How to Prune Evergreen Plants

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Evergreen shrubs and trees usually require little other pruning beyond the removal of dead, diseased, or injured branches unless they are being trained or shaped. That means evergreens can be lightly pruned to enhance their natural form or they can be heavily pruned to an unnatural form—usually to the form of a hedge or topiary.

If grown for their natural form and beauty evergreens are low maintenance; they seldom need pruning. If shaped or trained, evergreen need frequent attention.

Evergreens are plants that hold their foliage from season to season. They are green throughout the year.

Evergreens can be divided into two classes—broad-leaved evergreens such as rhododendrons and boxwoods and conifers with needle- or scale-like leaves such as yews and junipers.

Ways to prune evergreen plants

There are three ways to prune evergreens: selective pruning, pinching, and shearing. Evergreens shaped into hedges or topiaries are sheared. Evergreens grown for their natural form are selectively pruned and pinched. Here’s more on each of these pruning methods:

Selectively pruning a Blue spruce–removing damaged wood

Selective pruning

Selective pruning means removing wayward branches to keep a shrub or tree neat while maintaining the plant’s natural form.

  • Selectively prune needled evergreen trees or shrubs such as junipers in late winter or early spring; selectively prune broadleaved evergreens such as rhododendrons right after they bloom.
  • A plant that has been selectively pruned will often not look as if it had been pruned at all. A few branches or shoots are pruned. To selectively prune, follow the length of a new, unwieldy, green shoot to older wood and make the cut; the young shoot is removed and little or no new growth will follow since the cut was made in older wood.
Pinching: removing growth tips with a pruner or thumb and finger
Pinching: removing growth tips with a pruner or thumb and finger


Pinching is a term used to describe the removal of soft, new growth at the tip of a young shoot. Pinching is commonly done with the thumb and forefinger. It is the least intrusive and often least noticed form of pruning.

  • Pinch plants at any time there is new growth, usually in the early part of the season. Pinch off tip buds and new growth before shoots start to harden and become woody.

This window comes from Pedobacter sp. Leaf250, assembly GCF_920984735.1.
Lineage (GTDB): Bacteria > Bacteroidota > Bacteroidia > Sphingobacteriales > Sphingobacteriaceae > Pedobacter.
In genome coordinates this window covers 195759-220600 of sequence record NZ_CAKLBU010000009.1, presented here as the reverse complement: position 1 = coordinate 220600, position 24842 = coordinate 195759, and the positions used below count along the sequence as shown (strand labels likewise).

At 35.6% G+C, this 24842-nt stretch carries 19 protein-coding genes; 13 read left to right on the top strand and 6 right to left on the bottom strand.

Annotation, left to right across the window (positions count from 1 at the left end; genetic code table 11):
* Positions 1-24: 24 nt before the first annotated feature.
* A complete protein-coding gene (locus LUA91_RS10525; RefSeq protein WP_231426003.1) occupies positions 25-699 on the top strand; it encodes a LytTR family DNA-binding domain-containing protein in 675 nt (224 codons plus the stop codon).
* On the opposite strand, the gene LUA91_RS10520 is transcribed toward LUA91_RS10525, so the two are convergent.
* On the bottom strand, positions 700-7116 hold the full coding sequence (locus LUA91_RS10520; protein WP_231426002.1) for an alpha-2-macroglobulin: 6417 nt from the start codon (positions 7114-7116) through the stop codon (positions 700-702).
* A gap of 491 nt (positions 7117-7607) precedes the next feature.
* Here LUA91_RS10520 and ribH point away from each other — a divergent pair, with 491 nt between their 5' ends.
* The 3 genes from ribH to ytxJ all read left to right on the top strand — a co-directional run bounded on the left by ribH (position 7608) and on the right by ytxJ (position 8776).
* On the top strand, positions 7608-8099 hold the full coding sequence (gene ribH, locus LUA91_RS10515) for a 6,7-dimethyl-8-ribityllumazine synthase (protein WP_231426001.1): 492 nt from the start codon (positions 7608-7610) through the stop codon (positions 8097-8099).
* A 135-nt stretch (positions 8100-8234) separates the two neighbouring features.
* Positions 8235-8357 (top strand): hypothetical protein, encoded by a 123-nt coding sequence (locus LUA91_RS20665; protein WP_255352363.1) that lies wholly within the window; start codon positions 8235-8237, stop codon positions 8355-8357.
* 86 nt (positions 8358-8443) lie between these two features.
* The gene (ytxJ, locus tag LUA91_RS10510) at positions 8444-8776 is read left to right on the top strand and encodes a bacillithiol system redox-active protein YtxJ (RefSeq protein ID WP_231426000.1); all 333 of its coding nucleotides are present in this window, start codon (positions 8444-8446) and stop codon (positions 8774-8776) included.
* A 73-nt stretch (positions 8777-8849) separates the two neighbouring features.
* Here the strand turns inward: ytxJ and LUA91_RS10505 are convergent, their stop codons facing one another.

• Pinching can also be done with a hand pruner. Simply clip off the new growth.
  • Frequent pinching can radically control a plant’s growth; bonsai plants are pinched to shape.
Shearing a hedge
Shearing a hedge


Shearing creates a tightly clipped, smooth formal look to shrubs. Shears are pruners with long blades; shearing cuts are not selective; they are sweeping. Shearing is a way to shape the outer surface of a plant.

  • Plants suitable for shearing grow new twigs and leaves from each cut; this makes the foliage thick and dense. Boxwoods and myrtles are plants that are often sheared.
  • Because shearing promotes new growth, it is important to shear a plant regularly to maintain its shape. Frequent shearing will keep the plant neatly trimmed.

When to prune evergreen plants

As a general rule: prune needled evergreen shrubs and trees in early spring; prune broad-leaved evergreens right after they bloom.

  • Prune needled evergreens is in spring just as growth is starting. Rampant shoots that appear during the growing season may be pinched back or pruned when noticed. Winter pruning of evergreens should generally be avoided; cuts in winter—apart from dead or damaged wood–can stress the plant because moisture is drawn from the plant through the cuts.
  • Flowering broadleaf evergreens are best pruned right after they bloom. Many broadleaf evergreens such as rhododendrons flower on old wood; so it’s best to let the plant bloom before pruning. When pruned after blooming, the flowering evergreen will then have a year to mature wood from which it can set blooms the next season.

Also of interest:

How to Prune Shrubs

Pruning a Deciduous Tree

Written by Stephen Albert

Stephen Albert is a horticulturist, master gardener, and certified nurseryman who has taught at the University of California for more than 25 years. He holds graduate degrees from the University of California and the University of Iowa. His books include Vegetable Garden Grower’s Guide, Vegetable Garden Almanac & Planner, Tomato Grower’s Answer Book, and Kitchen Garden Grower’s Guide. His Vegetable Garden Grower’s Masterclass is available online. has more than 10 million visitors each year.

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